• The State is not bound to classify a particular group as socially and educationally backward for all times.
  • The President has the power to specify Scheduled Tribes for a State or Union territory.
  • The kind of special provisions to be made for a particular class is at the discretion of the State, based on the circumstances.
  • The Punjab Act was enacted under Article 16(1) and 16(4) in conjunction with Articles 245 and 246.
  • The President can specify socially and educationally backward classes for a State or Union territory.
  • The Parliament can include or exclude from the Central List of socially and educationally backward classes, but once specified, a notification cannot be varied.
  • The President can specify Scheduled Castes for a State or Union territory, while Parliament has the authority to include or exclude from the list.
  • The President can designate tribes or tribal communities for the purposes of the Constitution.
  • The judgement discusses the redistribution and reallocation of resources and opportunities for equal justice as mandated by the constitution.
  • The concept of caste as a horizontal segmental division of society is analyzed, recognizing the need for legislative measures to eliminate the caste system’s negative effects.
  • The High Court’s opinion regarding the applicability of the exclusion of the creamy layer to Scheduled Castes and Scheduled Tribes is discussed and evaluated.
  • The provision of reservations under Article 16(4) for backward classes, including Scheduled Castes and Scheduled Tribes, is elaborated upon as a means to achieve social justice and upliftment.
  • The legality and rationale behind sub-classification within the backward class of citizens for reservation benefits are examined, addressing the intricacies and complexities of classification within the group.
  • The distinction between Scheduled Castes and Other Backward Classes is highlighted, emphasizing the need for equitable distribution of reservation benefits and the prevention of concentration of benefits in a few hands.
  • The analysis delves into the criteria for identifying backward classes and the applicability of social, educational, and economic backwardness in determining reservation eligibility.
  • The intricacies of the provisions of Articles 341, 342, and 342A regarding Scheduled Castes, Scheduled Tribes, and socially and educationally backward classes are explored, highlighting the constitutional mechanisms for inclusion and exclusion.
  • The importance of maintaining proportionate equality and fair distribution of reservations is underscored, focusing on the need to ensure equitable representation and prevent disparities within reserved classes.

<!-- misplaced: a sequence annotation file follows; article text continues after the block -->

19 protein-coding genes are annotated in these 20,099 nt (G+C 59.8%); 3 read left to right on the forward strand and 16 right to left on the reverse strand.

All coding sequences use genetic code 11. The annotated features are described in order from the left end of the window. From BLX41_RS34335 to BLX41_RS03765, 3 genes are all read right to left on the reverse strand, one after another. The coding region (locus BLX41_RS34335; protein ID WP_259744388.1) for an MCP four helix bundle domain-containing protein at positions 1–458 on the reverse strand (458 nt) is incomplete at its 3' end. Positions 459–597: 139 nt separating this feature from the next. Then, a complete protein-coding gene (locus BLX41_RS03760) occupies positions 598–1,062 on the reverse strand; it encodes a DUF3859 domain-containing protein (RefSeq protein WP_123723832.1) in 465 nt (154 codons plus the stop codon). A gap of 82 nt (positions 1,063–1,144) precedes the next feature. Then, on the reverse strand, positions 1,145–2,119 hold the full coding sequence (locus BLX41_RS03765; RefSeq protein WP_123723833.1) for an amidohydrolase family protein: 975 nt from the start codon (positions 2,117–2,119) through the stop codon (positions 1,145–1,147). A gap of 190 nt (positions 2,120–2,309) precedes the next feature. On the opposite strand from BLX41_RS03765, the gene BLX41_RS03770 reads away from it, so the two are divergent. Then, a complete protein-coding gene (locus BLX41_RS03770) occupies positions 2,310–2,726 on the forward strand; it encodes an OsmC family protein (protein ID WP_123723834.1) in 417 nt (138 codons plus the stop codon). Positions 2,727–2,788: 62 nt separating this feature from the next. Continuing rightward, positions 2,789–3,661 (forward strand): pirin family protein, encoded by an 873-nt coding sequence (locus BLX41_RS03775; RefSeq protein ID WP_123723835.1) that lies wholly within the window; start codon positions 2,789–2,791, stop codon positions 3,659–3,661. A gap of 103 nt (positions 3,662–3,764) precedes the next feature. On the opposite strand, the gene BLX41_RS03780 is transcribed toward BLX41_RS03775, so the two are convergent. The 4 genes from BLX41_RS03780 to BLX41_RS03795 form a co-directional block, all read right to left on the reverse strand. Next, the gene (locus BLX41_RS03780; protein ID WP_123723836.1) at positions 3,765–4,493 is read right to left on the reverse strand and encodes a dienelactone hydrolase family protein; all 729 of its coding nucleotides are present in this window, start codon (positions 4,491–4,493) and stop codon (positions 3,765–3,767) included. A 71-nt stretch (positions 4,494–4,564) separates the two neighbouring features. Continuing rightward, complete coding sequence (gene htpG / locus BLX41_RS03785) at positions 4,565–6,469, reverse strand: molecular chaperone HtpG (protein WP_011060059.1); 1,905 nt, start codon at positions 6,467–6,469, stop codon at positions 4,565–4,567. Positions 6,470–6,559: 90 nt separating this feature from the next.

• The evaluation concludes with a call for a comprehensive understanding and application of constitutional provisions to achieve social transformation and address inequalities effectively.
  • The doctrine of precedent is not applicable to the special leave petitions since they are summary proceedings.
  • Reliance on judgments cited in the Special Leave Petitions is not required as they are not judgments on merit.
  • Mere grant of leave does not imply agreement with the findings of the lower court.
  • Special Leave Petitions are discretionary in nature and are not a pronouncement on legal issues.
  • Special Leave Petitions are generally disposed of without the Court giving reasons for its decision.
  • Preferential treatment through fixed quotas for adequate representation is permissible under Articles 341, 342, and 342A.
  • Reservation is a vital tool for uplifting the oppressed.
  • Concern that reservation benefits may not reach the most deserving.
  • Interpretation of key articles like 14, 15, 16, 338, 341, 342, and 342A is crucial.
  • Stare decisis respected, but court must address current social realities.
  • E.V. Chinnaiah case should be reviewed by a larger bench due to constitutional amendments and evolution.
  • Review of E.V. Chinnaiah not possible by a bench of same strength.
  • Request to Chief Justice to assign case to a Bench of 7 Judges or more.


  • Statement of relevant principles governing the doctrine of Res Judicata
  • Relevance of res judicata in finality of litigation and prevention of multiplicity of proceedings
  • Application of res judicata in preventing re-litigation of issues already decided by a competent court
  • Consideration of judgments on the principle of res judicata in subsequent legal proceedings


Case Number: C.A. No.-002317-002317 / 2011